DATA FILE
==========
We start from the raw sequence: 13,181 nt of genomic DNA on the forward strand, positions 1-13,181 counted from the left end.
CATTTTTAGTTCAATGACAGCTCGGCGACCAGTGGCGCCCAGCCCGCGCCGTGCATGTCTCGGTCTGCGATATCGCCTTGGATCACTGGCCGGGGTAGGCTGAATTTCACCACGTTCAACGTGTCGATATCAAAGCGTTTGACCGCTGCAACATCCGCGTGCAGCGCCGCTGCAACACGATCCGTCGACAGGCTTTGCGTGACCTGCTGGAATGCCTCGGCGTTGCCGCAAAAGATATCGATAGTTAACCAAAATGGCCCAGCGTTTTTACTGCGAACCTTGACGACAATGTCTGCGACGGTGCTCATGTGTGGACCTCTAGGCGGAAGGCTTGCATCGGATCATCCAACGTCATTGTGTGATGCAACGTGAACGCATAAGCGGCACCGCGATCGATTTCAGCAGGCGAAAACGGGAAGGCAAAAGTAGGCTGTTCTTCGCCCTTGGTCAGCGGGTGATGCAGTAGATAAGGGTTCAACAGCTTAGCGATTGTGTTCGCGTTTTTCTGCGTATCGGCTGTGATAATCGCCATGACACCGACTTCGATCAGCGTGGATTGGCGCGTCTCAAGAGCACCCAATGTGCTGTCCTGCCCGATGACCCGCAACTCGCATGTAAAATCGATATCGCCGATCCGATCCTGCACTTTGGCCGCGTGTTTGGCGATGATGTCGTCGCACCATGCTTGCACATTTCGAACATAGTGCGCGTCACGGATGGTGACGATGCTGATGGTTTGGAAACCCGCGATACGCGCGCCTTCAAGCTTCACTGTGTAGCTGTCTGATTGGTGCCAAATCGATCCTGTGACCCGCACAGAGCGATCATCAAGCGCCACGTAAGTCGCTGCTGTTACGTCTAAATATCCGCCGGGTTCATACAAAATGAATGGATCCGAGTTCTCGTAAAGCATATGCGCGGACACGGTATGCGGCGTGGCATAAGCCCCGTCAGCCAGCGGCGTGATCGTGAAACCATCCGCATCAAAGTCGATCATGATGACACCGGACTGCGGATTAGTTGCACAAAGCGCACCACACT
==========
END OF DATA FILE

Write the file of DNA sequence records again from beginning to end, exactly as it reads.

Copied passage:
We start from the raw sequence: 13,181 nt of genomic DNA on the forward strand, positions 1-13,181 counted from the left end.
CATTTTTAGTTCAATGACAGCTCGGCGACCAGTGGCGCCCAGCCCGCGCCGTGCATGTCTCGGTCTGCGATATCGCCTTGGATCACTGGCCGGGGTAGGCTGAATTTCACCACGTTCAACGTGTCGATATCAAAGCGTTTGACCGCTGCAACATCCGCGTGCAGCGCCGCTGCAACACGATCCGTCGACAGGCTTTGCGTGACCTGCTGGAATGCCTCGGCGTTGCCGCAAAAGATATCGATAGTTAACCAAAATGGCCCAGCGTTTTTACTGCGAACCTTGACGACAATGTCTGCGACGGTGCTCATGTGTGGACCTCTAGGCGGAAGGCTTGCATCGGATCATCCAACGTCATTGTGTGATGCAACGTGAACGCATAAGCGGCACCGCGATCGATTTCAGCAGGCGAAAACGGGAAGGCAAAAGTAGGCTGTTCTTCGCCCTTGGTCAGCGGGTGATGCAGTAGATAAGGGTTCAACAGCTTAGCGATTGTGTTCGCGTTTTTCTGCGTATCGGCTGTGATAATCGCCATGACACCGACTTCGATCAGCGTGGATTGGCGCGTCTCAAGAGCACCCAATGTGCTGTCCTGCCCGATGACCCGCAACTCGCATGTAAAATCGATATCGCCGATCCGATCCTGCACTTTGGCCGCGTGTTTGGCGATGATGTCGTCGCACCATGCTTGCACATTTCGAACATAGTGCGCGTCACGGATGGTGACGATGCTGATGGTTTGGAAACCCGCGATACGCGCGCCTTCAAGCTTCACTGTGTAGCTGTCTGATTGGTGCCAAATCGATCCTGTGACCCGCACAGAGCGATCATCAAGCGCCACGTAAGTCGCTGCTGTTACGTCTAAATATCCGCCGGGTTCATACAAAATGAATGGATCCGAGTTCTCGTAAAGCATATGCGCGGACACGGTATGCGGCGTGGCATAAGCCCCGTCAGCCAGCGGCGTGATCGTGAAACCATCCGCATCAAAGTCGATCATGATGACACCGGACTGCGGATTAGTTGCACAAAGCGCACCACACT